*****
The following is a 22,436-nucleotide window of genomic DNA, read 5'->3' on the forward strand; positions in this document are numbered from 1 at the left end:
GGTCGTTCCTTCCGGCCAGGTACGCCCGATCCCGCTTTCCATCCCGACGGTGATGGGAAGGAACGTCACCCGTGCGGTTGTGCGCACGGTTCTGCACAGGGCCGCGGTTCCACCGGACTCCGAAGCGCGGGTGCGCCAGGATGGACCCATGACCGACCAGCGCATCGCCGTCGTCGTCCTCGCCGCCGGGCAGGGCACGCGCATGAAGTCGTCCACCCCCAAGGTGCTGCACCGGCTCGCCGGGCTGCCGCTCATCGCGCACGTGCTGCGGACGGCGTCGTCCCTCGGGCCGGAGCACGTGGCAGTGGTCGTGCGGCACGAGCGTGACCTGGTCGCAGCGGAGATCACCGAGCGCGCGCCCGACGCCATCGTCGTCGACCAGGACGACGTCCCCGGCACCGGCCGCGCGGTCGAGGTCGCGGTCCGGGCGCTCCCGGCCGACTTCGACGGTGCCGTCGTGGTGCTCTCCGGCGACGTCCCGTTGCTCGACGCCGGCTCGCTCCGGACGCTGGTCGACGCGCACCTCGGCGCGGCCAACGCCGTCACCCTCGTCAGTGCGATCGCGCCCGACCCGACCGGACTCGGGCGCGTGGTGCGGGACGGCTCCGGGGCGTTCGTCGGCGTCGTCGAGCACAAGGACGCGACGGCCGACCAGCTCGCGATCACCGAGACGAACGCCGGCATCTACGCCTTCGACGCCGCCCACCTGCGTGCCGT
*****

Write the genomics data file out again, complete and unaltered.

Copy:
The following is a 22,436-nucleotide window of genomic DNA, read 5'->3' on the forward strand; positions in this document are numbered from 1 at the left end:
GGTCGTTCCTTCCGGCCAGGTACGCCCGATCCCGCTTTCCATCCCGACGGTGATGGGAAGGAACGTCACCCGTGCGGTTGTGCGCACGGTTCTGCACAGGGCCGCGGTTCCACCGGACTCCGAAGCGCGGGTGCGCCAGGATGGACCCATGACCGACCAGCGCATCGCCGTCGTCGTCCTCGCCGCCGGGCAGGGCACGCGCATGAAGTCGTCCACCCCCAAGGTGCTGCACCGGCTCGCCGGGCTGCCGCTCATCGCGCACGTGCTGCGGACGGCGTCGTCCCTCGGGCCGGAGCACGTGGCAGTGGTCGTGCGGCACGAGCGTGACCTGGTCGCAGCGGAGATCACCGAGCGCGCGCCCGACGCCATCGTCGTCGACCAGGACGACGTCCCCGGCACCGGCCGCGCGGTCGAGGTCGCGGTCCGGGCGCTCCCGGCCGACTTCGACGGTGCCGTCGTGGTGCTCTCCGGCGACGTCCCGTTGCTCGACGCCGGCTCGCTCCGGACGCTGGTCGACGCGCACCTCGGCGCGGCCAACGCCGTCACCCTCGTCAGTGCGATCGCGCCCGACCCGACCGGACTCGGGCGCGTGGTGCGGGACGGCTCCGGGGCGTTCGTCGGCGTCGTCGAGCACAAGGACGCGACGGCCGACCAGCTCGCGATCACCGAGACGAACGCCGGCATCTACGCCTTCGACGCCGCCCACCTGCGTGCCGT